Climate change may cause the winters of the girls in developed countries to be warmer, while summers become hotter. They will have less snow in their mountains and perhaps coastal cities will be affected by the rise of the sea level. Depending on the latitude they live in they might start having serious problems of water resources, but their countries will have enough funds and technology to obtain water from the sea and recycle it.
Climate change is a threat for the survival of the other girls. The little water they have could disappear, their land would have no crops and no pasture and –this is already happening- they would need to emigrate with their parents. According to UNICEF, 175 million children will be affected by climate change in the next decade and they will need to survive in an environment with less water resources and greater food insecurity. All of them and 88% of the teenagers around the world (10 to 19 years old) live in developing countries, which are the most vulnerable to the increase in temperature, to drought and violent meteorological phenomena.
Agents of a solution
The first girl lives in a society that has been educating schoolchildren in the solidarity and respect for the environment for many years. Solidarity with their schoolmates who live thousands of kilometres away; respect for the environment to save the planet and so that everyone has access to water.
For those boys and girls without water, education means survival; it is the only tool that might empower them to manage their future. They need to become agents for change: they need to learn natural sciences, social sciences and liberal arts in order to understand the principles of sustainable development, technology to have access to water, hygiene to avoid getting sick... knowledge that will provide them resilience to adapt. They will convey everything they learn at school to their parents, thus creating a new social culture that is able to thrive in a hostile environment where water, which is already in short supply, will be even scarcer.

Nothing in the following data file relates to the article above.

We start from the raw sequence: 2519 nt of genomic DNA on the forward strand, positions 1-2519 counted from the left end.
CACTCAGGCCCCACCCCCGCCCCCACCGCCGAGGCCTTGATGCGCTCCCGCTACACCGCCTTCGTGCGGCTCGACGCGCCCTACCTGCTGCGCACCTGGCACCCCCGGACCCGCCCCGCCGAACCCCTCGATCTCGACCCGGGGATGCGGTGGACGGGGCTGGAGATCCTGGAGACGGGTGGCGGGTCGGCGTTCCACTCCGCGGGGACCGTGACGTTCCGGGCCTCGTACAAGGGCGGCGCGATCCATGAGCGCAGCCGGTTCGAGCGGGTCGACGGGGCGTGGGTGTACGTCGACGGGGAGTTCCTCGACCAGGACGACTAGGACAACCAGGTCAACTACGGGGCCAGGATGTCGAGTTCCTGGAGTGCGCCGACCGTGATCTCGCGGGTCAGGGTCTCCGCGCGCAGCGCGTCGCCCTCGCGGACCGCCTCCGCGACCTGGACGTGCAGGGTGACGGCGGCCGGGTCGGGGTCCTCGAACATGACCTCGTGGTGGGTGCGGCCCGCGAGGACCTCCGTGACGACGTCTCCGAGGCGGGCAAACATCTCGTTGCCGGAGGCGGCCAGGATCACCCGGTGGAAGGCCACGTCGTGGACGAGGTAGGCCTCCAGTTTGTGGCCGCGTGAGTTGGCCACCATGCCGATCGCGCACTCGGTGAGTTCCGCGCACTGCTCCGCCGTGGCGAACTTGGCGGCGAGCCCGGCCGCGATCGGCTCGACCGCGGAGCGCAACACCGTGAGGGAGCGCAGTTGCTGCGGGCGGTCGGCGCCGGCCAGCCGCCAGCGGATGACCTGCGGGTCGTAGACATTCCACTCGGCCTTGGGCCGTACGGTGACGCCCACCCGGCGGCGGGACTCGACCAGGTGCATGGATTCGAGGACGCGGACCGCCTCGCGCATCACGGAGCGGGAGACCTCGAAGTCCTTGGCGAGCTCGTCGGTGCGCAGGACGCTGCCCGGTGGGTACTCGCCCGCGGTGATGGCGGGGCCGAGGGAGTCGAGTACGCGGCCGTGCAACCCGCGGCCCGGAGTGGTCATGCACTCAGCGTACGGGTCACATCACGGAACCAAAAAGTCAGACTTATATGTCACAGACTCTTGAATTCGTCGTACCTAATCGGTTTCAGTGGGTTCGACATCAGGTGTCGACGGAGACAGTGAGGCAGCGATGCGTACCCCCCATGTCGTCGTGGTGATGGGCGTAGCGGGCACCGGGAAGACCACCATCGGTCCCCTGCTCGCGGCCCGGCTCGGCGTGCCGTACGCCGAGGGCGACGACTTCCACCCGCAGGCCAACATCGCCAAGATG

In this video, shot at the project of the We Are Water Foundation in schools in Bolivia in collaboration with UNICEF, you may see how, with decent schools and education, it is possible to turn schoolchildren into powerful social agents for change. We need them and the investment in education is vital.
UNICEF has developed the project Child-Friendly Schools that influences this approach directly and considers education as the base of all actions. In the document Climate Change and Environmental Education you may learn how the United Nations Children´s Fund lays out these education goals for schoolchildren in the areas that are most threatened by global warming and the lack of water and sanitation. The document is a real manual to face the essential access to knowledge that affects not only schoolchildren but also teachers, making it vital to have decent and capable premises, coherent with the concepts of sustainability taught inside them; concepts that govern the aid programmes for schools of the We Are Water Foundation.